Animal Care and Use (IACUC)
IACUC at York College
PHS policy stipulates that an applicant organization, whether domestic or foreign, bears responsibility for the humane care and use of animals in PHS-supported research activities. The PHS policy defines "animal" as "any live, vertebrate animal used or intended for use in research,research training, experimentation, or biological testing or for related purposes." An applicant organization proposing to use vertebrate animals in PHS-supported activities must file an Animal Welfare Assurance with OPRR. As part of this assurance, which commits the applicant organization to comply with the PHS policy, the applicant organization must appoint an institutional animal care and use committee (IACUC), which is required to review and approve those sections of applications for PHS support that involve vertebrate animals.
As an agent of the institution with respect to PHS-supported activities, the IACUC shall:
- Review at least once every 6 months the institution's program for humane care and use of animals using the Guide as a basis for evaluation.
- Inspect at least once every 6 months all of the institution's animal facilities (including satellite facilities) using the Guide as a basis for evaluation.
- Prepare reports of the IACUC evaluations conducted as required by the Public Health Service Policy on Humane Care and Use of Laboratory Animals (hereinafter referred to as "the Policy") and submit the reports to the Institutional Official. The reports shall be updated at least once every 6 months upon completion of the required semiannual evaluations and shall be maintained by the institution and made available to OPRR upon request. The reports must contain a description of the nature and extent of the institution's adherence to the Guide and the Policy and must identify specifically any departures from the provisions of the Guide and the Policy, stating the reasons for each departure. The reports must distinguish significant deficiencies from minor deficiencies. A significant deficiency is one which, consistent with the Policy and in the judgment of the IACUC and the Institutional Official, is or may be a threat to the health or safety of the animals. If program or facility deficiencies are noted, the reports must contain a reasonable and specific plan and schedule for correcting each deficiency. If some or all of the institution's facilities are accredited by the American Association for the Accreditation of Laboratory Animal Care (AAALAC) or another accrediting body recognized by PHS, the report should identify those facilities as such.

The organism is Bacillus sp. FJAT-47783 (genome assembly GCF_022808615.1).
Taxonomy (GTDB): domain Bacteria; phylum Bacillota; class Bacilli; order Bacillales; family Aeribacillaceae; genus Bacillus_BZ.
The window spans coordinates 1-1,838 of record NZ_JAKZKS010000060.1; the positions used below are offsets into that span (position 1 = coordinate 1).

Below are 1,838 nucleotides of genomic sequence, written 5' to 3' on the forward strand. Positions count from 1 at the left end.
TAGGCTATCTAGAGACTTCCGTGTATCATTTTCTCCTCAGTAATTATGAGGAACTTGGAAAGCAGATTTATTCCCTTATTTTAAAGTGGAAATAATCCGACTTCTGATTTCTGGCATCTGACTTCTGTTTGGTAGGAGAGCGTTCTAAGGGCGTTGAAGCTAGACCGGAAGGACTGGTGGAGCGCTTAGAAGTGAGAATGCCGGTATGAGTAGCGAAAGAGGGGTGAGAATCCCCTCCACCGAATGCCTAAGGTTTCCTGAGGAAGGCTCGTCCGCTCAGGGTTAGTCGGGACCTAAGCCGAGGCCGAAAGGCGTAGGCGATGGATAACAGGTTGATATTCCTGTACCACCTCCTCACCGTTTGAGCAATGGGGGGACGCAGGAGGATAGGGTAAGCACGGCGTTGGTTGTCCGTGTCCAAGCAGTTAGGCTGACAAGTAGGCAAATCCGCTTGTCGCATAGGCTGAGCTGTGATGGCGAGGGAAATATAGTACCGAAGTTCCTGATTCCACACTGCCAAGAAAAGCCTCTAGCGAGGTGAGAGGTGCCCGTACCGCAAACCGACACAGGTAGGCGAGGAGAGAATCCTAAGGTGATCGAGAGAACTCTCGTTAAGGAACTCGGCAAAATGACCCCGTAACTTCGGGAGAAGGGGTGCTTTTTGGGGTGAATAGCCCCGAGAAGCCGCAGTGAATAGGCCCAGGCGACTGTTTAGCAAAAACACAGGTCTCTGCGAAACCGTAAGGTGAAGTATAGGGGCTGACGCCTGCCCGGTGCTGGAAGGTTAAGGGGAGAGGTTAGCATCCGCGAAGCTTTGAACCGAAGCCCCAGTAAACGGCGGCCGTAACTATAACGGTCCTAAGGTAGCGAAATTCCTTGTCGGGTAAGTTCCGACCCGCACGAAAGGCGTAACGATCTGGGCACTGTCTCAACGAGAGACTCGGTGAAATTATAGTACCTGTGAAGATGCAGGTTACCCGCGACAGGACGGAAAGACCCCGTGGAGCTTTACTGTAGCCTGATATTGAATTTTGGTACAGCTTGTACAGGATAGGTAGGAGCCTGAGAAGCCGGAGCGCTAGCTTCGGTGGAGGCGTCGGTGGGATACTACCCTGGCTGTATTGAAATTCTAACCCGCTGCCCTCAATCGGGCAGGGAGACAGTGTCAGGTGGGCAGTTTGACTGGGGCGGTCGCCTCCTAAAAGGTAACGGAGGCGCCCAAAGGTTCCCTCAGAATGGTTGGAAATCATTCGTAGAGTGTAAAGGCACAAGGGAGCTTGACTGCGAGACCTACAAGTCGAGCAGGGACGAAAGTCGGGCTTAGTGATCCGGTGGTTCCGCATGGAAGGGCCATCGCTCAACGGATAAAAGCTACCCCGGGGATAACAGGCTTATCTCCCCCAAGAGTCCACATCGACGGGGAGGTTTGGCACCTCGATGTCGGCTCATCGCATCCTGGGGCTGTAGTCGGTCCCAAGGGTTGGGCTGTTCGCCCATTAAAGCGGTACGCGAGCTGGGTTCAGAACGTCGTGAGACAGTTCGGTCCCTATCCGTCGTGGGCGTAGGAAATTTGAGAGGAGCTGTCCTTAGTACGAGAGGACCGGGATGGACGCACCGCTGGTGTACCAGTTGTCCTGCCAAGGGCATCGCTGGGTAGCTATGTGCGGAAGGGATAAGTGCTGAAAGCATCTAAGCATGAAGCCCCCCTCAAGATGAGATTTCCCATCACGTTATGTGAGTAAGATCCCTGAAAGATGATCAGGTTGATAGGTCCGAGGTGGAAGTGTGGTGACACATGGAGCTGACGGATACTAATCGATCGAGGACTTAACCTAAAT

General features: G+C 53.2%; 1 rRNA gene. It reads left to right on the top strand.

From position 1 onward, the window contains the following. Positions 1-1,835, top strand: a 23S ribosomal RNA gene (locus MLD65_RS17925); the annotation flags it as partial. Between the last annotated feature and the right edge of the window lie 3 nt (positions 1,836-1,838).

- Review concerns involving the care and use of animals at the institution.
- Make recommendations to the Institutional Official regarding any aspect of the institution's animal program, facilities, or personnel training.
- Review and approve, require modifications in (to secure approval), or withhold approval of those components of PHS-supported activities related to the care and use of animals as specified in the Policy.
- Review and approve, require modifications in (to secure approval), or withhold approval of proposed significant changes regarding the use of animals in ongoing activities.